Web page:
Alex: I loathe office politics, especially the unspoken pressure of having to work more hours than your employment contract in order to succeed; it’s called presenteeism and it’s everywhere. Sending late night emails or arranging early morning meetings just to prove you are ‘hard at work’ doesn’t deliver results, so I was determined to create a business that rewards its people for the quality of their output, not how many hours they work or being at their desk at a certain time.

What about your personal backgrounds?

Lizzie: Before setting up Futureproof, I worked at Diageo managing iconic brands including Pimm’s, Smirnoff and Guinness, and before that worked at Sainsbury’s and Masterfoods, and I had always thought of myself as a big business person, until I saw a gap in the market for an effectiveness-focussed agency, and since then I have loved being an entrepreneur.

Alex: I have a degree in Product Design but most of my career has been in client-serving roles. Initially in the events industry where I managed the Garden Parties and Summer Openings for Buckingham Palace. After that, I moved into the creative industry at Futureproof which was a startup and where Lizzie and I met prior to setting up Huckleberry Partners.

startup alex lizzie

And your childhood backgrounds? Did either of you have any entrepreneurs in the family who influenced you?

Alex: My dad in particular has always been a big advocate for striking out on your own. He’s probably been the biggest influence on my entrepreneurial mentality.

Lizzie: My dad runs his own business and my siblings and I have always been encouraged to challenge the status quo and ask why things work the way they do, so looking back I think it was always on the cards that I would become an entrepreneur.

And do you have any hobby that you are passionate about? Do you think this has an influence on how you run this business?

Lizzie: My favourite way to unwind is playing with my son. I also love going for dinner with friends, or to the cinema, travelling and improving our house, which we have done up from scratch since we bought it six years ago – it’s been a great creative outlet.

Alex:  I enjoy watching sport on the TV and live whenever possible. I also enjoy playing it and talking about it. I am always inspired by what people have achieved. Whether they cooked our meal, built the museum or scored the winning goal it is the achievements of individuals that inspire me most.

Do either of you have a mentor or role model who has influenced you?

Alex: For me, Virgin is the benchmark and Richard Branson is an inspiration. The company put people at the heart of their decision making ‒ whether internally through policy-setting or externally in the provision of services. It is testament to the Virgin brand that in spite of having a dreadful personal experience with Virgin Media, I am still an advocate of the Virgin ethos.

Lizzie: Virgin for their paternity policy. Google for its perpetual innovation. Apple for making tech beautiful. I’m also inspired by lots of small businesses: Third Door who are facilitating working parents not needing to be too far from their children and Map Action who provide a little-known but vital support through mapping disaster areas. Anyone who stands for something, sets a purpose, and then will move mountains to achieve it inspires me.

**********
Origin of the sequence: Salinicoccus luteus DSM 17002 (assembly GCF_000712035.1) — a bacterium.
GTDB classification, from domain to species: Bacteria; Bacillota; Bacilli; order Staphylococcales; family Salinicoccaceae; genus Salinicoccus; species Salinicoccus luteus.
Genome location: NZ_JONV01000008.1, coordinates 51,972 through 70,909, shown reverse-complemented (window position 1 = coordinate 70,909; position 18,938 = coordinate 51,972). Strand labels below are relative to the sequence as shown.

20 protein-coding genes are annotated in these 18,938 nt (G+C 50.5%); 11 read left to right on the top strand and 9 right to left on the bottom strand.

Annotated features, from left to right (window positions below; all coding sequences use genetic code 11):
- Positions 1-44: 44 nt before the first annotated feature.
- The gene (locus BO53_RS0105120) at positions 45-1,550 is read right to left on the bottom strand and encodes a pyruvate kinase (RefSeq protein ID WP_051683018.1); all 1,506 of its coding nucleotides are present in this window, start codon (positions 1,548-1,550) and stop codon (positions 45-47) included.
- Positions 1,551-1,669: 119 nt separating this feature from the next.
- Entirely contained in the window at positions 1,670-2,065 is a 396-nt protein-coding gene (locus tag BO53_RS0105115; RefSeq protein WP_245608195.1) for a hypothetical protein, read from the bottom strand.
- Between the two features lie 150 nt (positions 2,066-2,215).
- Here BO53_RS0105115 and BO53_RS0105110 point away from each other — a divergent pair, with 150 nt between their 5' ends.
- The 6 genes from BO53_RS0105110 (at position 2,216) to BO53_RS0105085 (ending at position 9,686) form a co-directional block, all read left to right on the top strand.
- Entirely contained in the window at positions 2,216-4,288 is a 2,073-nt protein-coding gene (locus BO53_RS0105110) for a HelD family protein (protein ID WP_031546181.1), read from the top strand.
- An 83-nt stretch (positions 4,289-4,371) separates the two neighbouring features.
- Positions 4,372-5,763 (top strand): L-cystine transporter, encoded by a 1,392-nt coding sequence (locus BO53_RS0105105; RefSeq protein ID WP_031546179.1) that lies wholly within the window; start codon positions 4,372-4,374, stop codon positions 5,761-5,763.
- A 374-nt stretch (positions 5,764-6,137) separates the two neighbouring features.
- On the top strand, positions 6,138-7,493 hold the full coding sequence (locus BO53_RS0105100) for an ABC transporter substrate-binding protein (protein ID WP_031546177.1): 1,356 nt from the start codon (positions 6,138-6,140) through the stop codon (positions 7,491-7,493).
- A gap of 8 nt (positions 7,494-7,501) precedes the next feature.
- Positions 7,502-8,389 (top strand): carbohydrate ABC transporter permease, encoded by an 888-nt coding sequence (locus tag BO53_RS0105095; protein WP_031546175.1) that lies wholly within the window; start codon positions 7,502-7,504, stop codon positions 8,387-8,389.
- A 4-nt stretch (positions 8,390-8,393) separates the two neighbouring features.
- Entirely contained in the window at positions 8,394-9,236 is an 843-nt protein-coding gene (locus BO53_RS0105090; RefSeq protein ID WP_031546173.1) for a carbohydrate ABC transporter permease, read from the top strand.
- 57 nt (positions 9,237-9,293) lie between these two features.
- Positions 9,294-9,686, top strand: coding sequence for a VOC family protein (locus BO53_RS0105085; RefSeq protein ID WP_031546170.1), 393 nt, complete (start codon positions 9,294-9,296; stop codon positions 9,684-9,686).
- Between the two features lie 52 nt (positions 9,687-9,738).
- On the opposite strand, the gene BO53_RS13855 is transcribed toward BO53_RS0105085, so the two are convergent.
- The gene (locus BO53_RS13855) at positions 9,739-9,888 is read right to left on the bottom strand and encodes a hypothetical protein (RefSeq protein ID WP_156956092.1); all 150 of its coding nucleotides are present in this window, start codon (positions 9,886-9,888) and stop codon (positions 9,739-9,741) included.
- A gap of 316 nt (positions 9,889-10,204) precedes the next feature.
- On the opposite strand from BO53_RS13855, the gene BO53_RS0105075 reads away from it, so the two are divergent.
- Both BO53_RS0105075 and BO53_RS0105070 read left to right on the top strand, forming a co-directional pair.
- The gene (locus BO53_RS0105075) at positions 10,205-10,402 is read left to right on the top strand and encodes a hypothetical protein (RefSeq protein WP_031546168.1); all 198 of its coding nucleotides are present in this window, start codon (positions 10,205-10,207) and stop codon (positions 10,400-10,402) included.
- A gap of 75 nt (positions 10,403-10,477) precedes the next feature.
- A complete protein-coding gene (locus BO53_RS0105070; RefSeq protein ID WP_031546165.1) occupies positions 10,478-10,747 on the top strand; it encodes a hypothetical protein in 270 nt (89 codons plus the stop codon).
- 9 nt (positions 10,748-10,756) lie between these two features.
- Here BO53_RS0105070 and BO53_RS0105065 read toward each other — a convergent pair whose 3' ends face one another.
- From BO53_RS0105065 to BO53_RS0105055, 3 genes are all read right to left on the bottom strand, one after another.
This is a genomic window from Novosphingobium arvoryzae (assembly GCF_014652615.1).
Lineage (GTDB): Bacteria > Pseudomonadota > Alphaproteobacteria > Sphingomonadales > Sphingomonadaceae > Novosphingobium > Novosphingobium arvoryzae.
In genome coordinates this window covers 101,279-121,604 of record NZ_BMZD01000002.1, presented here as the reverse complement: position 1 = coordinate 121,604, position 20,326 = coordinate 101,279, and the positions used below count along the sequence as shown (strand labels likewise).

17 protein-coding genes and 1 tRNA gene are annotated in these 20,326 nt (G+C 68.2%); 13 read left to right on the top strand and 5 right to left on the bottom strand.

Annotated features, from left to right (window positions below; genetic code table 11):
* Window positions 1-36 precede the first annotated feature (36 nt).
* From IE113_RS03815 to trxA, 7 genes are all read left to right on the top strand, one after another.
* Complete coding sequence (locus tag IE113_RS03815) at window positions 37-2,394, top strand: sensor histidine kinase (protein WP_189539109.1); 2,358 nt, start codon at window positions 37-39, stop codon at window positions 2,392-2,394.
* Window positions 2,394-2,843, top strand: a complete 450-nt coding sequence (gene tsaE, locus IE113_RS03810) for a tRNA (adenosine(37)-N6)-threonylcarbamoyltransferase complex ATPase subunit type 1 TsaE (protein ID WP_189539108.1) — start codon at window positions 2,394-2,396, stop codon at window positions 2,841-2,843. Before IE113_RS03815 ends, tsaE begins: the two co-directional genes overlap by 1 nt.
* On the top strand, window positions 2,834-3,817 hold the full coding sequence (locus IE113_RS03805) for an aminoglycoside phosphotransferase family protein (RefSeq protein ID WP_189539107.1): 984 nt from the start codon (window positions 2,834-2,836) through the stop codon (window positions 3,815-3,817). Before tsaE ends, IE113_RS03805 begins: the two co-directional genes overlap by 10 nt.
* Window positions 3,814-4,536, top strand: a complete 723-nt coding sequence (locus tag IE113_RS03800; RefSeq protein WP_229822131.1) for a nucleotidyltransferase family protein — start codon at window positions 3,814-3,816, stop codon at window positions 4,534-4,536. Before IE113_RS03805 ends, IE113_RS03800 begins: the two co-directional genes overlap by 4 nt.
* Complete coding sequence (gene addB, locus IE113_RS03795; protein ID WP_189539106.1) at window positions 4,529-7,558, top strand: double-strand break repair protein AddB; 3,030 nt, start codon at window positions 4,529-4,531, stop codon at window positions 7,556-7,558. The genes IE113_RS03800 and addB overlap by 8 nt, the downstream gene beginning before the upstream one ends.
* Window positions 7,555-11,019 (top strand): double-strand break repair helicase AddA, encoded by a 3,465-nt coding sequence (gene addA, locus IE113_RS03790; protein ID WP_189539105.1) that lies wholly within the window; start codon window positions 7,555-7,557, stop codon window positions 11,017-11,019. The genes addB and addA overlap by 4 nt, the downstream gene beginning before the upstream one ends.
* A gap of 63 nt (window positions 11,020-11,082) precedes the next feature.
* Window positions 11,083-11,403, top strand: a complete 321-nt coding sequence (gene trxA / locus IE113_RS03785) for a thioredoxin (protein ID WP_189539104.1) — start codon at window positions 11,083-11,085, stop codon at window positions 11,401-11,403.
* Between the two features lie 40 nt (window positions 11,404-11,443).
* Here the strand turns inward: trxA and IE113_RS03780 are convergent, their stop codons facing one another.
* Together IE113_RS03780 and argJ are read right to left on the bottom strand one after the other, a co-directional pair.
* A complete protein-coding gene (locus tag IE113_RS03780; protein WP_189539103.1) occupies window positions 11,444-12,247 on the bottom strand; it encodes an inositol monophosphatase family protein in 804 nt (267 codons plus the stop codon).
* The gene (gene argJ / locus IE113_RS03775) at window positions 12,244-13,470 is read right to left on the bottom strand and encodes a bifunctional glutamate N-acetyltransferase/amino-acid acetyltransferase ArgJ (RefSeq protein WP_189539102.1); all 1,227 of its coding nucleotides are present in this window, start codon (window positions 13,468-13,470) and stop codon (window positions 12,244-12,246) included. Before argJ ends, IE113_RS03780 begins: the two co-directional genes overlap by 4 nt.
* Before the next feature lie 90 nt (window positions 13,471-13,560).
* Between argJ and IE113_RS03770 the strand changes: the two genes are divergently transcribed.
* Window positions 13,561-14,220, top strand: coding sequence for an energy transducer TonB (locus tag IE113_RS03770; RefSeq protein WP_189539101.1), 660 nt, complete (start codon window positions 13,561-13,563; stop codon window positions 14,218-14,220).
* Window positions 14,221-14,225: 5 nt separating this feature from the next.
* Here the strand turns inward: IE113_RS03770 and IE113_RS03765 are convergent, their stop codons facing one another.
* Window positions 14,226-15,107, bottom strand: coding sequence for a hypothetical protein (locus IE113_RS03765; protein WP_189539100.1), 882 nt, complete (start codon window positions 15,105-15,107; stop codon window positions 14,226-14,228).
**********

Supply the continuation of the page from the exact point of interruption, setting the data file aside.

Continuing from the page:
Can you remember any particular event in your lives that happened in the past that sparked you to start the venture?

Alex: I read a Harvard Business Review article about peer-with-peer economies and it triggered a raft of ideas about how new working methods could improve lives. Huckleberry Partners brings together the best of those ideas.

Tell us about the most exciting or inspirational moment to date in running this business?  

Lizzie: Being at Huckleberry Homes are always hugely inspiring as are seeing the enjoyment the community get from our Slack channels – seeing the community interact with each other and build their own relationships within it is incredible. Collaboration from teams around the world to deliver fantastic output is also something that makes us fiercely proud.

What about the toughest moment? What lessons have you learnt down the line?

Alex: Right from the start we made the decision to build the business in beta. We have always been honest with the Huckleberries that we are taking a ‘test and learn’ approach where we trial new elements and approaches in order to continuously improve. We are doing something new in that we are totally virtual, so this is the only way to build the business.

Was there ever a weird moment where you felt like you are destined to do this?

Lizzie: Now we’re doing this it feels like we were always destined to do it. Alex and I have a shared passion for people, and the importance of fulfillment and living a balanced life that makes those people happy and motivated every day – we truly love what we do and want to change as many people’s lives as possible for them to feel the same.

What is your business goal for the next few years?

Lizzie: We are starting a movement that will drive fundamental changes in the way every business interacts with its employees, consultants or anything in between. We want to change the way people work and to encourage employers to at least question whether the age old nine-to-five is right for their industry or business.

Alex: I have a dream that one day the Huckleberry community will be used to curate a team of people to solve a global problem that would otherwise have been impossible because the combination of human skills required was so different. That is the aim, but to get there we must begin by establishing the community operating model as a viable alternative to traditional corporations. That and to free as many people as we possibly can from the drudgery of office politics!

And finally, what would the one bit of advice be that you would offer to someone starting their own business?

Alex: I think the first thing is to get a business partner; a problem shared is a problem halved and it’s a lonely life without one.

Lizzie: The most important thing for a business owner is to surround themselves with fantastic people who inspire them. We have been blown away by the calibre of applicants to join the Huckleberries, and especially with a business like ours we are defined by those within the Huckleberry world. They inspire us every day.

Comments

comments